To Twirl

All I can see
Is you Dancer
Spinning as if my persuasions
Were ribbon
And you held the end
In one hand
That spools your body

Did you know my ribbon
Looks beautiful on you?
You have taken it
Upon your shoulders
Yet continue spinning


2 Responses to “To Twirl”

  1. 1 zdbarnett
    November 23, 2009 at 10:02 am

    I feel as though you’ve heard this from me before, but don’t grow weary of it: This is wonderful.

    The aesthetic of “twir/l/ing/as/if…” was sublime. It captivated my eye as I was looking through your recent work, and I had to immediately take a closer look

    It felt as though the poem began quite loose and was wound tightly by the end, like the ribbon encircling your dancer. Brief, and effectively so.

    I’m curious about your spelling of ribbon [ribbin] at the end of the word-spiral. If it was intention, I couldn’t figure it out. Rib in? Like a jab to the side? Evoking Adam & Eve? I wasn’t sure. Maybe I’m reading too hard. Or maybe you should fire your editor. (Ha ha!)

    In any case, I enjoyed this. The punctuality remind me of William Carlos Williams – I can’t bring myself to call him “WCW,” as it evokes images of sweaty men body-slamming one another – but not in a knock-off sort of way: this is uniquely yours. I like watching your style develop. Keep it up, and expect me to flip through your work now and again.

    • November 23, 2009 at 12:10 pm

      The intention of “ribb/in” is not at all allusionary or visual, but phonetic rather. I have this idea that the English language – the clusterfuck that it is – with conflicting sounds and synonyms, is misleading. So, in this (you hit it) subliminal spiral, I need to compose the way it sounds as opposed to the way it looks or via grammatical technicalities. With that said, though, the lone “L” is kinda haunting me. I’ve thought of making it “Ul” or “El”. Any thoughts or suggestions? Of course, that whole idea is subject to my conception of language – “Pains” haunts me for the same reason. All the other words or syllables seem very basic and easy to legitimize, according to this idea. Also, I think I’ll remove the ‘s’ from “Pains” and make it singular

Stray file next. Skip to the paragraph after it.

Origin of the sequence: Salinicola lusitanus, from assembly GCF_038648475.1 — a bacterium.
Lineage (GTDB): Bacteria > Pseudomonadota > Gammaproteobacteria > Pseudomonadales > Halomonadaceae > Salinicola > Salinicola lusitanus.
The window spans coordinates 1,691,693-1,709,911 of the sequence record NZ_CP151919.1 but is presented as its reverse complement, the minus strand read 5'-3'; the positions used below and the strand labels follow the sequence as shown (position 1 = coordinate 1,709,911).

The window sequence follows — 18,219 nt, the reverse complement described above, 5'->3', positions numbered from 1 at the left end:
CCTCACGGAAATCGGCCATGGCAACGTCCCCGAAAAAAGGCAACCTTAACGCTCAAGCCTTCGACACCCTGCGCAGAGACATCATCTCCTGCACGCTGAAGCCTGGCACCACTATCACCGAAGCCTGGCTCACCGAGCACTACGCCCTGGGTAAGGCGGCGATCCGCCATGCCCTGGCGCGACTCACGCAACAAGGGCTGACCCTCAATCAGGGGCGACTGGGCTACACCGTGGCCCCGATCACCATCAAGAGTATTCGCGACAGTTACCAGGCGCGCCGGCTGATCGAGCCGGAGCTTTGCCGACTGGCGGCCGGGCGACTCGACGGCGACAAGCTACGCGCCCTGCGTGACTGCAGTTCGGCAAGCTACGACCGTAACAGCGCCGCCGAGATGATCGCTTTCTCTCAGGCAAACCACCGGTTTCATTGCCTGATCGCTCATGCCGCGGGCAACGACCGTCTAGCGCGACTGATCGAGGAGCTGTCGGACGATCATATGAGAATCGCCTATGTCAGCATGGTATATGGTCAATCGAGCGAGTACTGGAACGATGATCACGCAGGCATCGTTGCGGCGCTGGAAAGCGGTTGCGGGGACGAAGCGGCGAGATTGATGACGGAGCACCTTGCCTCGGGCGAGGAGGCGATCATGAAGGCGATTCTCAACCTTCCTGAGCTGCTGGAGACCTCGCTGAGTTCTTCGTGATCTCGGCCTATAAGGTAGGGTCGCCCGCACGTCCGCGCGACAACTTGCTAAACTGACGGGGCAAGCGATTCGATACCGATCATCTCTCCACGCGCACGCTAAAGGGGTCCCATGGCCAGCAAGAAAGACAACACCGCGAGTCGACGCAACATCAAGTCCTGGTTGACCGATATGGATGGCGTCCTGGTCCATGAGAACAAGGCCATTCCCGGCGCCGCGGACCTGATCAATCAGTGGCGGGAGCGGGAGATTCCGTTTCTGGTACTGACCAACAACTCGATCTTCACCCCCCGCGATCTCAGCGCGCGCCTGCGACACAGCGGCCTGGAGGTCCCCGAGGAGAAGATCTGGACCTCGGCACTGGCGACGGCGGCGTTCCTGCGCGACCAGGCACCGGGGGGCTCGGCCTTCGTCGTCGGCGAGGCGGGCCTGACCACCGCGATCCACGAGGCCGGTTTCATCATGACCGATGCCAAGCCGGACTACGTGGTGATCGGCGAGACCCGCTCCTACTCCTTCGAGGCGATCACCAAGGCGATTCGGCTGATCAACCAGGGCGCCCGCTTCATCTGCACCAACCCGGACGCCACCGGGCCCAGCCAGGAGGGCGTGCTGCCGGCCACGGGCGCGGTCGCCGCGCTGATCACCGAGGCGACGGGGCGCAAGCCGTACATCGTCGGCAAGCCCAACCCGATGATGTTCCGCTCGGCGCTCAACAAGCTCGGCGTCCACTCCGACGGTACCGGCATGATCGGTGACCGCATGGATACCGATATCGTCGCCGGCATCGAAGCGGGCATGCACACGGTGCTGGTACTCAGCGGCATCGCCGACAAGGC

As much as I would like to claim an intentional tightening of the poem from beginning to end, I cannot take claim for it, not at least on a concious level. I had just come back from a date with this girl, and being all hormonal, felt a need to write. So, the poem was begun with a very open-ended goal, and as I typed and words appeared, I guess I honed in on the idea as I went. In the end, it very much serves a purpose…..but I’d be lying if I said it was intentional, or if I said I don’t feel lucky.

      To be honest, I love to refer to him as WCW. Call it prickish, but it really allows me to seperate people into – in a Wordsworthian term, as well as others I’m sure – High and Low Culture. I’m more than willing to allow people to think that “No Ideas but In Things” originates in the World Championship Wrestling, if that’s even what it stands for. I guess it makes Williams more personally mine. That is prickish. Anyways, yes, Williams has been having a great affect on my poetry as of late, as well as my required reading for other classes. In a sense, I absolutely do want to emulate him, but neither do I want to necissarily borrow from or copy him. I’m sure you’ve ran into this problem: finding your style and poetic persona amidst a hundreds of years of great literature and clingy cliche. Its down right annoying sometimes.

      I feel we should workshop sometime, in the person. Maybe even start a writer’s colony? Well, at least workshop the hell out of some writing, not necissarily poetry. I can wait ’til summer, but that of course is a long way off.

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The reason for all this is not reasonable. The reason, strictly art, Still makes no sense to me.

The Wheel

November 2009
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